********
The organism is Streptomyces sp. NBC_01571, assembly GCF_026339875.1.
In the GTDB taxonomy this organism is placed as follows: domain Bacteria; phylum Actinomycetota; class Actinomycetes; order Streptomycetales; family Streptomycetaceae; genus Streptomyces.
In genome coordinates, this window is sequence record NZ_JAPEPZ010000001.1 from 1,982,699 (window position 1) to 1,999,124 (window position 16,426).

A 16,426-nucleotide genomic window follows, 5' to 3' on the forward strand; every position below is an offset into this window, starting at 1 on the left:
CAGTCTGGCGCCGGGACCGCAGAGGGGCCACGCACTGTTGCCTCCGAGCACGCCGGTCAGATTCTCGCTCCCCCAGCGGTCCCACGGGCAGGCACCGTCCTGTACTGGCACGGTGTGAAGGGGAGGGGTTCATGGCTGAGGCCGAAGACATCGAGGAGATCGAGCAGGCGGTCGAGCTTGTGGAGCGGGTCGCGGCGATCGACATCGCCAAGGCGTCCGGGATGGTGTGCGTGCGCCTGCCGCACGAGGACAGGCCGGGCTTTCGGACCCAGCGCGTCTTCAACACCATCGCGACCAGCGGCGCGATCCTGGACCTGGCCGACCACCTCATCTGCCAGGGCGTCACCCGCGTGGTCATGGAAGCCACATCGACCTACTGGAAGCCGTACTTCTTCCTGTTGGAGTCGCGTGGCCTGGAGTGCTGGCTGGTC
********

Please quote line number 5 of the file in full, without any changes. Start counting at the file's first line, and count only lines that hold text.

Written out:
CAGTCTGGCGCCGGGACCGCAGAGGGGCCACGCACTGTTGCCTCCGAGCACGCCGGTCAGATTCTCGCTCCCCCAGCGGTCCCACGGGCAGGCACCGTCCTGTACTGGCACGGTGTGAAGGGGAGGGGTTCATGGCTGAGGCCGAAGACATCGAGGAGATCGAGCAGGCGGTCGAGCTTGTGGAGCGGGTCGCGGCGATCGACATCGCCAAGGCGTCCGGGATGGTGTGCGTGCGCCTGCCGCACGAGGACAGGCCGGGCTTTCGGACCCAGCGCGTCTTCAACACCATCGCGACCAGCGGCGCGATCCTGGACCTGGCCGACCACCTCATCTGCCAGGGCGTCACCCGCGTGGTCATGGAAGCCACATCGACCTACTGGAAGCCGTACTTCTTCCTGTTGGAGTCGCGTGGCCTGGAGTGCTGGCTGGTC